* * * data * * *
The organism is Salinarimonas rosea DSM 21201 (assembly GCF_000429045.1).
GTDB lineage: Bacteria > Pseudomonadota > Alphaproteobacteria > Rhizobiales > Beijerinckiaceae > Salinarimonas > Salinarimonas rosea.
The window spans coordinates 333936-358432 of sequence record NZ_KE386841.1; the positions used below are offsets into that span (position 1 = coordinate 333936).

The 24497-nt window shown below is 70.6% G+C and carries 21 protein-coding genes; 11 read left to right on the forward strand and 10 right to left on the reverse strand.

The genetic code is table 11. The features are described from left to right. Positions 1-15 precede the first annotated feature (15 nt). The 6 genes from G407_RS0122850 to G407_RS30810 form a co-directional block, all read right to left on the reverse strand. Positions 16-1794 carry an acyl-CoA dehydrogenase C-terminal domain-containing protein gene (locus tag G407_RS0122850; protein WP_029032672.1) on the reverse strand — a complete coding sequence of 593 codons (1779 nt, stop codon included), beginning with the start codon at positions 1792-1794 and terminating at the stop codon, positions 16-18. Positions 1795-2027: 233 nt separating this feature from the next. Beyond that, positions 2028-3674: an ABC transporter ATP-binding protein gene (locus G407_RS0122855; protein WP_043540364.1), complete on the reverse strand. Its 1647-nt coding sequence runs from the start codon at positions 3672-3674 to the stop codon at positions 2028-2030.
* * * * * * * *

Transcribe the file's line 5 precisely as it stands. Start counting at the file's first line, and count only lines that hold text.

The genetic code is table 11. The features are described from left to right. Positions 1-15 precede the first annotated feature (15 nt). The 6 genes from G407_RS0122850 to G407_RS30810 form a co-directional block, all read right to left on the reverse strand. Positions 16-1794 carry an acyl-CoA dehydrogenase C-terminal domain-containing protein gene (locus tag G407_RS0122850; protein WP_029032672.1) on the reverse strand — a complete coding sequence of 593 codons (1779 nt, stop codon included), beginning with the start codon at positions 1792-1794 and terminating at the stop codon, positions 16-18. Positions 1795-2027: 233 nt separating this feature from the next. Beyond that, positions 2028-3674: an ABC transporter ATP-binding protein gene (locus G407_RS0122855; protein WP_043540364.1), complete on the reverse strand. Its 1647-nt coding sequence runs from the start codon at positions 3672-3674 to the stop codon at positions 2028-2030.